Into The Mountains Apart

Reading Time: 4 minutes“He went up into a mountain apart.” (Mat 14:23)

Mountains: Psalms 72:3
Mountains: Psalms 72:3

One of the blessings, for Jesus and His followers of the Sabbath was its calm, it’s restfulness, its holy peace. There is a new strength conceived in such solitude. Crows go in flocks and wolves in packs, but the lion and the eagle are solitaires.

Strength is not in bluster and noise. Strength is in quietness. The lake must be calm if the heavens are to be reflected on its surface. Our Lord loved the people, but how often we read of his going away from them for a brief season. He tried every little while to withdraw from the crowd. He was always stealing away at evening to the hills. Most of His ministry was carried on in the towns and cities by the seaside, but He loved the hills the best, and oftentimes when night fell He would plunge into their peaceful depths.

The one thing needed above all others today is that we shall be apart with our Lord, and sit at His feet in the sacred privacy of His blessed presence. Oh, for the lost art of meditation! Oh, for the culture of the secret place! Oh, for the tonic of waiting upon God? — Selected

“It is well to live in the valley sweet,
Where the work of the world is done,
“Where the reapers sing in the fields of wheat,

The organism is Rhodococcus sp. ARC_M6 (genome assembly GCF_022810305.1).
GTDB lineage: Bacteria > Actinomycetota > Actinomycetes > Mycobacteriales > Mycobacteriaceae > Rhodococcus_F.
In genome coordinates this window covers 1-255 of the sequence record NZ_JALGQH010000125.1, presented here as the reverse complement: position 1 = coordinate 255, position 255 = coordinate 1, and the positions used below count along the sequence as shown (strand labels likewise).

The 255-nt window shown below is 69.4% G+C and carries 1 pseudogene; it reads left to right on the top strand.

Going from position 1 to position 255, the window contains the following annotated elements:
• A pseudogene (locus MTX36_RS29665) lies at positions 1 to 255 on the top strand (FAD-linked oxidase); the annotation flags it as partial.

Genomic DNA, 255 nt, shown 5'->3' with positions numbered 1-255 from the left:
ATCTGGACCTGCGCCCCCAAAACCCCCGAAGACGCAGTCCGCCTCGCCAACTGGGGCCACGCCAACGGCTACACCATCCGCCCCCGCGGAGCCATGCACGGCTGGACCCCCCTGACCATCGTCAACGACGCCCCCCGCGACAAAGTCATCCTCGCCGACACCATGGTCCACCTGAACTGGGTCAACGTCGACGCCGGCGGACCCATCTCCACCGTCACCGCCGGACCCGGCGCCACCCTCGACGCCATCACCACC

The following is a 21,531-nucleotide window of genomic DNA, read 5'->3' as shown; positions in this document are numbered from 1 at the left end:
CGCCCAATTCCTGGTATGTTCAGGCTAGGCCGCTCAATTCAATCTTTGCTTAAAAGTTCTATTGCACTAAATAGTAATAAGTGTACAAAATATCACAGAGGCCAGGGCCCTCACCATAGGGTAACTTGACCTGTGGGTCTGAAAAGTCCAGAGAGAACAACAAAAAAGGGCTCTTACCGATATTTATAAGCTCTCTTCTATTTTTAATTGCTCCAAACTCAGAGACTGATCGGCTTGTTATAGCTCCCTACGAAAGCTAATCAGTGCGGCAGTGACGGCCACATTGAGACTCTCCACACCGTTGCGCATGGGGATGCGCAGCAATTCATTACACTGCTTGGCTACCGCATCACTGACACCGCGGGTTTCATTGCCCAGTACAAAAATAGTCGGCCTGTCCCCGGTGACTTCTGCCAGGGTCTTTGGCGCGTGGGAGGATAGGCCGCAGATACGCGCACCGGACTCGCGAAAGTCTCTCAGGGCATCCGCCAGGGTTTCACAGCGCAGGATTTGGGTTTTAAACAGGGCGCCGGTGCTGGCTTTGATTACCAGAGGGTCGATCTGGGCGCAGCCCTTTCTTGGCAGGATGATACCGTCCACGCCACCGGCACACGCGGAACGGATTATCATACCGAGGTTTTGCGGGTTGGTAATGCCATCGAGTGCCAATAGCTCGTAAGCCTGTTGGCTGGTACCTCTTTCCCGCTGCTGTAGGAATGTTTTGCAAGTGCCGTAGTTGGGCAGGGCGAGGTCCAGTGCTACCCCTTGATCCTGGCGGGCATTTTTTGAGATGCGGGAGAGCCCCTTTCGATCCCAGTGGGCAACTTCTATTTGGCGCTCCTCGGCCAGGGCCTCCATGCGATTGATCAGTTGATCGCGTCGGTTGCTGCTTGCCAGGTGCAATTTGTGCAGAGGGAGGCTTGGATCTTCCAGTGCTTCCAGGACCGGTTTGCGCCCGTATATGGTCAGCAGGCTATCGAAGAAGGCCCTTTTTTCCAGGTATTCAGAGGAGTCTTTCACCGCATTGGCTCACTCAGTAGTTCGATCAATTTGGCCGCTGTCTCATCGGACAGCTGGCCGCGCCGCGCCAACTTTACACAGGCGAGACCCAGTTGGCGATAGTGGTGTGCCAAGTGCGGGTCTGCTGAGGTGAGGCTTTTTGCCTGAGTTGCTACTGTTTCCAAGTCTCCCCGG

As they toil till the set of sun.
But beyond the meadows, the hills I see
Where the noise of traffic cease,
And I follow a Voice that calleth to me
From the hilltop regions of peace.

“Aye, to live is sweet in the valley fair,
And to toil to the set of sun;
But my spirit yearns for the hilltop’s air
When the day and it’s work is done.
For a Presence breathes o’er the silent hills,
And its sweetness is living yet;
The same deep calm all the hillside fills,
As breathed over Olivet.”
“Every life that would be strong must have its Holy
of Holies into which only God enters.”

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Full of Grace and Truth

This is what profoundly impressed people in the life and walk of our Lord Himself. “We beheld his glory,” says the great apostle, “full of grace and truth.” Now grace, whatever else it may be, is charm. Meaning things such as attractiveness that interests, pleases, or inspires. It may be more; it never can be less. Grace is something exquisitely beautiful whether on the lips or in the life.

And what moved people who had companied with Jesus, and what filled them with adoring wonder, was that always and in every circumstance they had found Him full of grace and truth. The “fulness” of life dwells in Him, and He is the source of all life physical and spiritual. He is light through life. Life comes to us through Christ; and the result of that life in renewed hearts is light—the light of goodness, truth, holiness.

There is a kind of truth that is not charming. It has nothing attractive, only repulsive. It is harsh, uninviting, and repellent. It may be the very opposite of falsehood and yet the very antithesis of love. But the truth in Jesus is always a charming thing; it had all the attractiveness of beauty; and people, remembering it, said,

“We beheld his glory, full of grace and truth.”

All the truth He uttered, He uttered beautifully. People still wonder at the words of grace upon His lips. All the truth He did, He did beautifully. He was the truth—yet “altogether lovely.”